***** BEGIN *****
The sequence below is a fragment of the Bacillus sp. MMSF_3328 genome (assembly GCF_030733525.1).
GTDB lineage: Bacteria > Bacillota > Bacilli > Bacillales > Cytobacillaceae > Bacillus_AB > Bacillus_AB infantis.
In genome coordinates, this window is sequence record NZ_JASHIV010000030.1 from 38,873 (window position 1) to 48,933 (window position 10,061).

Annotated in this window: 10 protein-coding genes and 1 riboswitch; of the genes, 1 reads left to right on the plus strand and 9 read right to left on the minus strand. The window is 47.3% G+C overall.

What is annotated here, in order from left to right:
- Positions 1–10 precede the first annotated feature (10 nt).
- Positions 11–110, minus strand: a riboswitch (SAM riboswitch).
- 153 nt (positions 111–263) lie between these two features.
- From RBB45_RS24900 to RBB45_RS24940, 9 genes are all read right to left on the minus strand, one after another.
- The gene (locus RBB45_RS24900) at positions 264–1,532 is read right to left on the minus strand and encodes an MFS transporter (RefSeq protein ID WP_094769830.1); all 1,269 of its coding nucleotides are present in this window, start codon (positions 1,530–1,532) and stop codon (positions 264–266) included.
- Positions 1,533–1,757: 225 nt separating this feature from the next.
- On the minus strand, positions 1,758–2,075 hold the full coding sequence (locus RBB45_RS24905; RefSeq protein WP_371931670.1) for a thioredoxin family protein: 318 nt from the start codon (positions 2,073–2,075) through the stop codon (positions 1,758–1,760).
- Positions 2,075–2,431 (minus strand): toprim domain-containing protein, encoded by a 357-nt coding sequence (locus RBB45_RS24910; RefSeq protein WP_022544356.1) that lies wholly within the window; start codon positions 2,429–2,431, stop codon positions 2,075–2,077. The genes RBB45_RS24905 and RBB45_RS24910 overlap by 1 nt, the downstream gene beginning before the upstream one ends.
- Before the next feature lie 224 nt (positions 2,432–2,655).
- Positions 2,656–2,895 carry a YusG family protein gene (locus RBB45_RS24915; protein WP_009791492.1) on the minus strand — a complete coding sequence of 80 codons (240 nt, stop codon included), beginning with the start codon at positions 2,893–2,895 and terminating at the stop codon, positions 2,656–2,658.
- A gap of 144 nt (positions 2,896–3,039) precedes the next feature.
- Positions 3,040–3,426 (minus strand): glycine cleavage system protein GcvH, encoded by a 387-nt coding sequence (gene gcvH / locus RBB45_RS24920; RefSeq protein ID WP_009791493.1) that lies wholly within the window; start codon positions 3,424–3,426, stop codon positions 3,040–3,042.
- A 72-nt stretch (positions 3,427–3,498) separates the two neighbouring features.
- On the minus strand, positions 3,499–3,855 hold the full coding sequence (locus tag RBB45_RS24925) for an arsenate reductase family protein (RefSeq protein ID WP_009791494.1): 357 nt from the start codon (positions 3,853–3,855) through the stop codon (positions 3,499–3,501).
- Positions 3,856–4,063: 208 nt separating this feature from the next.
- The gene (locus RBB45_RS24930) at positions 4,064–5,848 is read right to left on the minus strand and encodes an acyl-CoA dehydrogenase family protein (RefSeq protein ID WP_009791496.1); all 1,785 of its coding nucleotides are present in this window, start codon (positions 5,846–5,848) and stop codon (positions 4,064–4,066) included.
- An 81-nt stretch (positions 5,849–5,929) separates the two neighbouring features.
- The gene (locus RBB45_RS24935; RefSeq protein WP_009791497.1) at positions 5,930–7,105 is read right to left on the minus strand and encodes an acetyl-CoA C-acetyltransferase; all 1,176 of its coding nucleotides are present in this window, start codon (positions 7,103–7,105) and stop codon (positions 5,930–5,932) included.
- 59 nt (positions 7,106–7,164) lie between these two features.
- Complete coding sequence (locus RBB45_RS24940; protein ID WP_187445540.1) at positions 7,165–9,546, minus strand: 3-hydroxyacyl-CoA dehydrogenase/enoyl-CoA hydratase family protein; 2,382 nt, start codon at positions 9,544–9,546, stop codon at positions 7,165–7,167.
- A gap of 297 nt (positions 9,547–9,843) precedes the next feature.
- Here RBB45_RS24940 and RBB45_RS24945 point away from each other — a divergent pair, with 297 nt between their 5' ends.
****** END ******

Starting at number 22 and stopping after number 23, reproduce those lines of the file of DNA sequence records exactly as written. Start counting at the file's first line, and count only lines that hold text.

- An 81-nt stretch (positions 5,849–5,929) separates the two neighbouring features.
- The gene (locus RBB45_RS24935; RefSeq protein WP_009791497.1) at positions 5,930–7,105 is read right to left on the minus strand and encodes an acetyl-CoA C-acetyltransferase; all 1,176 of its coding nucleotides are present in this window, start codon (positions 7,103–7,105) and stop codon (positions 5,930–5,932) included.